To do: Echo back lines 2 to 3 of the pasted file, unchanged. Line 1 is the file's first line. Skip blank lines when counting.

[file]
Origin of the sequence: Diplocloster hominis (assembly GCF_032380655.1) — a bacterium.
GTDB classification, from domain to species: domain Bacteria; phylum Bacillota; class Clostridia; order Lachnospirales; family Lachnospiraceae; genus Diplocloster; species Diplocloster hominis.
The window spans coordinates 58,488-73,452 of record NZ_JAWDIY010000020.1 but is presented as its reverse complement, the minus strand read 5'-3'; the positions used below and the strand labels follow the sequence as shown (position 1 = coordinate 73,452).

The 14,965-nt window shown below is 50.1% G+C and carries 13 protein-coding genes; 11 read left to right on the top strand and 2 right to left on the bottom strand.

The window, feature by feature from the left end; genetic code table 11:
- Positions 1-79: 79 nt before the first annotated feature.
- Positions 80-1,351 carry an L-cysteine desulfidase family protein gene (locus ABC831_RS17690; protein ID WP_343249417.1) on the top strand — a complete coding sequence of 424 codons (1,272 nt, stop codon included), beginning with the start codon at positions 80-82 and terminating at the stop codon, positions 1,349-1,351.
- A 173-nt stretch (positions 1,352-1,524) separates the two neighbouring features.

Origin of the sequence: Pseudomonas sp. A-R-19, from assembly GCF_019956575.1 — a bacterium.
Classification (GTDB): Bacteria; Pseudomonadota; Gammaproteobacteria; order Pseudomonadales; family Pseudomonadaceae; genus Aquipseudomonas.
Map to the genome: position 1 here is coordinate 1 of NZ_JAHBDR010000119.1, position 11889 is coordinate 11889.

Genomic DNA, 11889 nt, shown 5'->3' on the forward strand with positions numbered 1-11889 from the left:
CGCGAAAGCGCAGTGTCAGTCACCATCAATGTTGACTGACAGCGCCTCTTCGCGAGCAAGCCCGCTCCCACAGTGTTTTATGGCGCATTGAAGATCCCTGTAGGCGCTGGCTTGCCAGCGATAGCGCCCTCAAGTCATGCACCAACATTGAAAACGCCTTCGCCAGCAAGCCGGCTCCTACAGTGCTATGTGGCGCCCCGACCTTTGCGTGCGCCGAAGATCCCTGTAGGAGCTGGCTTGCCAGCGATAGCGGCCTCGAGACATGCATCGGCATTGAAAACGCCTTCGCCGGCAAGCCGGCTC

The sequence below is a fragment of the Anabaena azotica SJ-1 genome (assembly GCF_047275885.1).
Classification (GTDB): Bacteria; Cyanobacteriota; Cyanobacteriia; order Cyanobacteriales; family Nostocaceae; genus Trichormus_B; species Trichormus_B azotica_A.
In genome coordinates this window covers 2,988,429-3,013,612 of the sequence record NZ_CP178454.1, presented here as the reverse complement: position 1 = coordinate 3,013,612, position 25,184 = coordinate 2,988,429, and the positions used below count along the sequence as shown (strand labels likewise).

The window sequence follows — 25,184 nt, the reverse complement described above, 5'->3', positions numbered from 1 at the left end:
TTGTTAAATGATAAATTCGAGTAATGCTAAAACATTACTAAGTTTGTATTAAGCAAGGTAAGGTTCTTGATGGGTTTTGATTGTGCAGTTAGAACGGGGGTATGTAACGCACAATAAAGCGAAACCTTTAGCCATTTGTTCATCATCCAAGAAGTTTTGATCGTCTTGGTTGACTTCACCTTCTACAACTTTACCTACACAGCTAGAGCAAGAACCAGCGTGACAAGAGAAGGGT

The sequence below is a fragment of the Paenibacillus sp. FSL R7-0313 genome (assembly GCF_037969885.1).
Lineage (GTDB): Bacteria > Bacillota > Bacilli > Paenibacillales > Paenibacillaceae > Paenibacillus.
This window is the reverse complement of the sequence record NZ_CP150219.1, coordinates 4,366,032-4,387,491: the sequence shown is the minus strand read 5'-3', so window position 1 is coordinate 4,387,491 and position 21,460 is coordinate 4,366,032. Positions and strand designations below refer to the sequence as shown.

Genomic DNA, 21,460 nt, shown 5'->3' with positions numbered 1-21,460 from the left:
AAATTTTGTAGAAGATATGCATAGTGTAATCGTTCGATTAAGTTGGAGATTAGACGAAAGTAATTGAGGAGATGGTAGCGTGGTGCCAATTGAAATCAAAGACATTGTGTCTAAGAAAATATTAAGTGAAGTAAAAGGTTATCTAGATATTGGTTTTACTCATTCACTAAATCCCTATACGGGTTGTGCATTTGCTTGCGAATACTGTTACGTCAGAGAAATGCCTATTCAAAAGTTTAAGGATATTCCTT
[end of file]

GTDB classification, from domain to species: domain Bacteria; phylum Bacillota; class Clostridia; order Lachnospirales; family Lachnospiraceae; genus Diplocloster; species Diplocloster hominis.
The window spans coordinates 58,488-73,452 of record NZ_JAWDIY010000020.1 but is presented as its reverse complement, the minus strand read 5'-3'; the positions used below and the strand labels follow the sequence as shown (position 1 = coordinate 73,452).